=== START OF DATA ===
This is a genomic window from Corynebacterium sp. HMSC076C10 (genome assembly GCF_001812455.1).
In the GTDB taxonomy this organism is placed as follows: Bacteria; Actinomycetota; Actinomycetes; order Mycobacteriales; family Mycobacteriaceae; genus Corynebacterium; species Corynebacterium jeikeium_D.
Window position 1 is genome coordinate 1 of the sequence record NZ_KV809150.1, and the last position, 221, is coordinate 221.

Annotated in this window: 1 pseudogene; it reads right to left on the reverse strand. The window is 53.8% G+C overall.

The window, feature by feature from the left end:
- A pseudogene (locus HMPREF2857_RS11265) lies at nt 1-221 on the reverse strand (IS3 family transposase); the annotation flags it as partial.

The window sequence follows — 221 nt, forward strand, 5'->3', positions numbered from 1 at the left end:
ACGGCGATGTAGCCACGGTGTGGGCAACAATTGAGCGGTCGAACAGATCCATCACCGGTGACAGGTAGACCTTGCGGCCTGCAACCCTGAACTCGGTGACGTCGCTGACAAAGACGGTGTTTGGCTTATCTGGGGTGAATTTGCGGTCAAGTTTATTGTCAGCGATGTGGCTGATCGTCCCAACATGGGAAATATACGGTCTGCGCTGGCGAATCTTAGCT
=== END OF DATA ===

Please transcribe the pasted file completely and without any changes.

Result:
This is a genomic window from Corynebacterium sp. HMSC076C10 (genome assembly GCF_001812455.1).
In the GTDB taxonomy this organism is placed as follows: Bacteria; Actinomycetota; Actinomycetes; order Mycobacteriales; family Mycobacteriaceae; genus Corynebacterium; species Corynebacterium jeikeium_D.
Window position 1 is genome coordinate 1 of the sequence record NZ_KV809150.1, and the last position, 221, is coordinate 221.

Annotated in this window: 1 pseudogene; it reads right to left on the reverse strand. The window is 53.8% G+C overall.

The window, feature by feature from the left end:
- A pseudogene (locus HMPREF2857_RS11265) lies at nt 1-221 on the reverse strand (IS3 family transposase); the annotation flags it as partial.

The window sequence follows — 221 nt, forward strand, 5'->3', positions numbered from 1 at the left end:
ACGGCGATGTAGCCACGGTGTGGGCAACAATTGAGCGGTCGAACAGATCCATCACCGGTGACAGGTAGACCTTGCGGCCTGCAACCCTGAACTCGGTGACGTCGCTGACAAAGACGGTGTTTGGCTTATCTGGGGTGAATTTGCGGTCAAGTTTATTGTCAGCGATGTGGCTGATCGTCCCAACATGGGAAATATACGGTCTGCGCTGGCGAATCTTAGCT